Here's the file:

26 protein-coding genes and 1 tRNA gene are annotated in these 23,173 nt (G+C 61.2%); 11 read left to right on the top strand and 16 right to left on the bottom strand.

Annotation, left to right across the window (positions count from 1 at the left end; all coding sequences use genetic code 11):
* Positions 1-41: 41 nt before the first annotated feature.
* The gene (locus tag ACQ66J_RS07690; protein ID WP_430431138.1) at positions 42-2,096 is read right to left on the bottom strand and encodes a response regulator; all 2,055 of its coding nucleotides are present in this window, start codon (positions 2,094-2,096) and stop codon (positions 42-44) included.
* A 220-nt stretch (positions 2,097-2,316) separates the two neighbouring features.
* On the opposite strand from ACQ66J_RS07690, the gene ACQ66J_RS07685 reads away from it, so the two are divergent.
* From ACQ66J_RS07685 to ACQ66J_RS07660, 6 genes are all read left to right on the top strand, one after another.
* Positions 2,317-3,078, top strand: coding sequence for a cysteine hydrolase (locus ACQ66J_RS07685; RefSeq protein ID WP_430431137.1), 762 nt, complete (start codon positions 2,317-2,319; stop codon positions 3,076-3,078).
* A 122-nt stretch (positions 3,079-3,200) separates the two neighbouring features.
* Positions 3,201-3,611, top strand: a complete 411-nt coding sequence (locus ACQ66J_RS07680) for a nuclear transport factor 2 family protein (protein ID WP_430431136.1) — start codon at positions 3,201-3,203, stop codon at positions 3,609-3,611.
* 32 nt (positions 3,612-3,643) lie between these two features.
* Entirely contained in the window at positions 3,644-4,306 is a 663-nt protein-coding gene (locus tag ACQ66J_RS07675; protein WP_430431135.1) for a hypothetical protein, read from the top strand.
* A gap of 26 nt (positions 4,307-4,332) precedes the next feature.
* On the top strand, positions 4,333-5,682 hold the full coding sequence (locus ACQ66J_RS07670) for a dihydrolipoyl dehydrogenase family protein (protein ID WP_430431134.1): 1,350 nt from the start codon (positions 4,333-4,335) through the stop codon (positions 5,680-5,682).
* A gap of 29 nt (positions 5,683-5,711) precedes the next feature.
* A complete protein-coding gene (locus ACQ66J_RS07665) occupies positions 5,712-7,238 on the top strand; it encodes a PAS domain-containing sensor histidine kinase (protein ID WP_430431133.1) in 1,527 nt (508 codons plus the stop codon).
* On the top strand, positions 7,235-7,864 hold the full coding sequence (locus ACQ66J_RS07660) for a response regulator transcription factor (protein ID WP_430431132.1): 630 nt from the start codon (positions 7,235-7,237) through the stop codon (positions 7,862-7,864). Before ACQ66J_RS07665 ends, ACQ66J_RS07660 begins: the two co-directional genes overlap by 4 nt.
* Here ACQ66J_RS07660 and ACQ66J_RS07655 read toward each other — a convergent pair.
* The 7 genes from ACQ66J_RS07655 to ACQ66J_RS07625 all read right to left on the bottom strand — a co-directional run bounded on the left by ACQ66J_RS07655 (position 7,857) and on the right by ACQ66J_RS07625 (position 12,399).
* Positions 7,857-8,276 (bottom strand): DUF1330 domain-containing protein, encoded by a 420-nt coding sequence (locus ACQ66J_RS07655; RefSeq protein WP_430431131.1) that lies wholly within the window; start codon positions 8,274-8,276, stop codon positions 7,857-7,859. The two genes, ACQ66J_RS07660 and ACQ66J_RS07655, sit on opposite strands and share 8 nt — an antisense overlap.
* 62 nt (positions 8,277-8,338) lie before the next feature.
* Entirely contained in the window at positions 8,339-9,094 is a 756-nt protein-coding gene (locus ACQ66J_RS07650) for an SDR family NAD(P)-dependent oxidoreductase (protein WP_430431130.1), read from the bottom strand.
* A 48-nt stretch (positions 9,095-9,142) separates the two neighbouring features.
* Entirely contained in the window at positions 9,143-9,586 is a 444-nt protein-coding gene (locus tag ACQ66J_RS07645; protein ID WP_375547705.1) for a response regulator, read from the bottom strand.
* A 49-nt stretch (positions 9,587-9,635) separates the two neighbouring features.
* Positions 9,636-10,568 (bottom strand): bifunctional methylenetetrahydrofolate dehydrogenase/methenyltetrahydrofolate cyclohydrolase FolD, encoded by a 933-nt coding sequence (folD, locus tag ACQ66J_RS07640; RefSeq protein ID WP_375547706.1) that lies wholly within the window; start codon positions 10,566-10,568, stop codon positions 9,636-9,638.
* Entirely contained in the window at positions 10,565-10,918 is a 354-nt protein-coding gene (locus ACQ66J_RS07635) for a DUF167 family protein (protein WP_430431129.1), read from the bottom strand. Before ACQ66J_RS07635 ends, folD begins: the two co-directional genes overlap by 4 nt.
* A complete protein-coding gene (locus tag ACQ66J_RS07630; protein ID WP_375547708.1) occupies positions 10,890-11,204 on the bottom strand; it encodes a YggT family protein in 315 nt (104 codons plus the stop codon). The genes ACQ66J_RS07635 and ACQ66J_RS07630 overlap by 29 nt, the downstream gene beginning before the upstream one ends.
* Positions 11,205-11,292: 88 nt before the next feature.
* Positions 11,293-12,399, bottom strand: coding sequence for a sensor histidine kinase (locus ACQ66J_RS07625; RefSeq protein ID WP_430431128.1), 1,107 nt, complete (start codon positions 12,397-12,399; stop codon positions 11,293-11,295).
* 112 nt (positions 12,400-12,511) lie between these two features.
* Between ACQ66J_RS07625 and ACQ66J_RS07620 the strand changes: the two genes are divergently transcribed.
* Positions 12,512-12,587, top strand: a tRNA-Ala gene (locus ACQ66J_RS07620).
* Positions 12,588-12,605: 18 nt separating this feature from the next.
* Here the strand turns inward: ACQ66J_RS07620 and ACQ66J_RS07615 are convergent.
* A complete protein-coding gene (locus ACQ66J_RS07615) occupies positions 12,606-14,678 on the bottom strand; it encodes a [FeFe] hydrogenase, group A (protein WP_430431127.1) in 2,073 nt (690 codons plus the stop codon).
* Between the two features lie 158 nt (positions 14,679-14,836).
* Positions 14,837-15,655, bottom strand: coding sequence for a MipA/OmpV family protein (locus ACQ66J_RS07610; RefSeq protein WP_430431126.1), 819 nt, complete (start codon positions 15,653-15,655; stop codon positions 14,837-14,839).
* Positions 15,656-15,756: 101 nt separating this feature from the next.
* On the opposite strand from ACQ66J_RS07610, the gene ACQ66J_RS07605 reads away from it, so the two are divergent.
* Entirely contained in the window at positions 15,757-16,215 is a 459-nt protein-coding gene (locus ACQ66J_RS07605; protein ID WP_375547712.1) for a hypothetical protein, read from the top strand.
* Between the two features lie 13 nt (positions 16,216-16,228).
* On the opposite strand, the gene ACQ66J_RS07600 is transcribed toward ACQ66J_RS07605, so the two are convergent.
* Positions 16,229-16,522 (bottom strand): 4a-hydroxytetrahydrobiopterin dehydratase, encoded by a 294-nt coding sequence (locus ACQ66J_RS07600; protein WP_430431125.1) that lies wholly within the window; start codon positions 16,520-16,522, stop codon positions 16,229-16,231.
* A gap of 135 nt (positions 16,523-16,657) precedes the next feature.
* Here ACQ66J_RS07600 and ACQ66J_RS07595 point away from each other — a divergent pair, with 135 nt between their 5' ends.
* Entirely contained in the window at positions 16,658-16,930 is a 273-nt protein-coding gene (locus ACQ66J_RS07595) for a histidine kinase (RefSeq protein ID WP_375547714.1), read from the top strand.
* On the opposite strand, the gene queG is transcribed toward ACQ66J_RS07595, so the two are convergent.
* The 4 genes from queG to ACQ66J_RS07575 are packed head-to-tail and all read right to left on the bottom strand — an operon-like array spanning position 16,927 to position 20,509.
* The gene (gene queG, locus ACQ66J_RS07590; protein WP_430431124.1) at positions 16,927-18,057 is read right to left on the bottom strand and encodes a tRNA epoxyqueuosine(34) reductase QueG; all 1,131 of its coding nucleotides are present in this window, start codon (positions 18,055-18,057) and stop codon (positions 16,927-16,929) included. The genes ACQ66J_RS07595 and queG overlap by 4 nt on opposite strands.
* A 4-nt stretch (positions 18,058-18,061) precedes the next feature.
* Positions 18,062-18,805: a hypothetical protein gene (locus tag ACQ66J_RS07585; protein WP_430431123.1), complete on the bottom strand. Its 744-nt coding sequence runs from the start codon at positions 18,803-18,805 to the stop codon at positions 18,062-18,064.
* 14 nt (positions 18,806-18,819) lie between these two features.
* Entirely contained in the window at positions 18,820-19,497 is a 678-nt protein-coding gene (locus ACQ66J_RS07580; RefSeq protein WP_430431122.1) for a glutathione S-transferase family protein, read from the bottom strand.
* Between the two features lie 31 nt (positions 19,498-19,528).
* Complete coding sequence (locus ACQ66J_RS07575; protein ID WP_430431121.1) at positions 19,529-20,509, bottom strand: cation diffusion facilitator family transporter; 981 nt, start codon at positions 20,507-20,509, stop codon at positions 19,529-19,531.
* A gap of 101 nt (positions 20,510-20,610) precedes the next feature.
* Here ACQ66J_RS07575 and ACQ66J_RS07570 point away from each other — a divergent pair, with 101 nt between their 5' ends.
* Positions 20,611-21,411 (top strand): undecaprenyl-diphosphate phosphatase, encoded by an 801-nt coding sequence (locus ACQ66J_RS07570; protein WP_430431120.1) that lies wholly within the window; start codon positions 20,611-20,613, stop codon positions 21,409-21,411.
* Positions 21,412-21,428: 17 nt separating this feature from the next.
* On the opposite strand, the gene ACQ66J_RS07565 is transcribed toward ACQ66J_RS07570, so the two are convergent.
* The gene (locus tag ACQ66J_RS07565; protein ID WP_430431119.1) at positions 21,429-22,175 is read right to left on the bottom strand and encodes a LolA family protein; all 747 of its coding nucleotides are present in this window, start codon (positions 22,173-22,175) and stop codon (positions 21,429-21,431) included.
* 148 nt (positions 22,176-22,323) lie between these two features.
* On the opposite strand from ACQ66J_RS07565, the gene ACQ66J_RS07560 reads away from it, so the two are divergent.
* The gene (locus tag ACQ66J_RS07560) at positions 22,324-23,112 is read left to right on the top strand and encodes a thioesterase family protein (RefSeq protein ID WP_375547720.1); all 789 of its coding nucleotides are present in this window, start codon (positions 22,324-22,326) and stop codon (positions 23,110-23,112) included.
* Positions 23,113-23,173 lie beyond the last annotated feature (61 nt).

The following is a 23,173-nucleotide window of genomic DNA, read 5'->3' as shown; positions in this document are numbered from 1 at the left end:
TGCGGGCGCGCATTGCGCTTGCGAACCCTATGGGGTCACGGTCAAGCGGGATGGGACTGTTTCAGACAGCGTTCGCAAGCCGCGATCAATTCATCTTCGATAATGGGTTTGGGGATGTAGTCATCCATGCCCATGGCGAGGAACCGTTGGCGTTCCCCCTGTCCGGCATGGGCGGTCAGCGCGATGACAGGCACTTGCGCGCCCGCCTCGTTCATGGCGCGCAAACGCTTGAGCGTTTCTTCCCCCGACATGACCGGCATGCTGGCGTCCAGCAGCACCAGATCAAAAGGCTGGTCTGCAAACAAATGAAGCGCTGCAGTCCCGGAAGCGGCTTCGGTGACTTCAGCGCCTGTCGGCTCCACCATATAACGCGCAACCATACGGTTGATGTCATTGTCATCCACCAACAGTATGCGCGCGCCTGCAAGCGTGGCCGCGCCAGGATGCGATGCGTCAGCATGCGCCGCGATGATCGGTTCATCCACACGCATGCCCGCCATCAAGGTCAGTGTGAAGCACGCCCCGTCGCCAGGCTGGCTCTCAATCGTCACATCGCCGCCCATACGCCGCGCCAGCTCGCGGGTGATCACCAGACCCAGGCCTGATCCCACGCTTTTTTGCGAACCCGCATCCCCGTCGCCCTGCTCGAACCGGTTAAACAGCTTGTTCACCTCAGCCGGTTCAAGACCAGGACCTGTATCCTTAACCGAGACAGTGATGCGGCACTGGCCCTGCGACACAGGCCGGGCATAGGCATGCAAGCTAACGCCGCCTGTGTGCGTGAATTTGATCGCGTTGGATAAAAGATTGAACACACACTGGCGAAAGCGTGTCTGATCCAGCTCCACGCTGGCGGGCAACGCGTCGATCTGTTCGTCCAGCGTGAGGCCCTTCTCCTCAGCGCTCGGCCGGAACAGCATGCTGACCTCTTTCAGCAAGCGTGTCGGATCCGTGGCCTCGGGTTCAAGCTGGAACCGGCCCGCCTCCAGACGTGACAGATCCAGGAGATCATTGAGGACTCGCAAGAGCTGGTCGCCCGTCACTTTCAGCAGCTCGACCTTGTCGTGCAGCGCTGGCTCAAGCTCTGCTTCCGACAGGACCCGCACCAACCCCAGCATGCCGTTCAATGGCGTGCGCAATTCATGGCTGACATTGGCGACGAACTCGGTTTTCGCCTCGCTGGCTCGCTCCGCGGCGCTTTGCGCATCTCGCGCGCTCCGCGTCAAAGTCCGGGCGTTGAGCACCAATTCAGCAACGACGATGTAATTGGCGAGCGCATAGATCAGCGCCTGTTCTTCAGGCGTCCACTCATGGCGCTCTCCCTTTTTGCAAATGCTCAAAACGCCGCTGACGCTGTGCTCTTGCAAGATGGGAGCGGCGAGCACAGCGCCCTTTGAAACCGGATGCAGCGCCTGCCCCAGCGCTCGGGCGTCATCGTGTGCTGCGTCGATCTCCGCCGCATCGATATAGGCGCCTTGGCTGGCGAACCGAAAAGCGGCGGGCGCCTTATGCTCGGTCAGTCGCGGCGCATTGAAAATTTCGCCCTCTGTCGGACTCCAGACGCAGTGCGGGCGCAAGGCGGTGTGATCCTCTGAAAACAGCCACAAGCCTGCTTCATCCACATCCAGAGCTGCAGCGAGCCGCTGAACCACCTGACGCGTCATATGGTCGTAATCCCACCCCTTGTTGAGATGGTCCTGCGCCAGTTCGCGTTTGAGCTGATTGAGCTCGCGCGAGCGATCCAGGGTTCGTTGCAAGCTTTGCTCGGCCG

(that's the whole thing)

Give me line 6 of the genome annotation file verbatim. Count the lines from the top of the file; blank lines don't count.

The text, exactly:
* On the opposite strand from ACQ66J_RS07690, the gene ACQ66J_RS07685 reads away from it, so the two are divergent.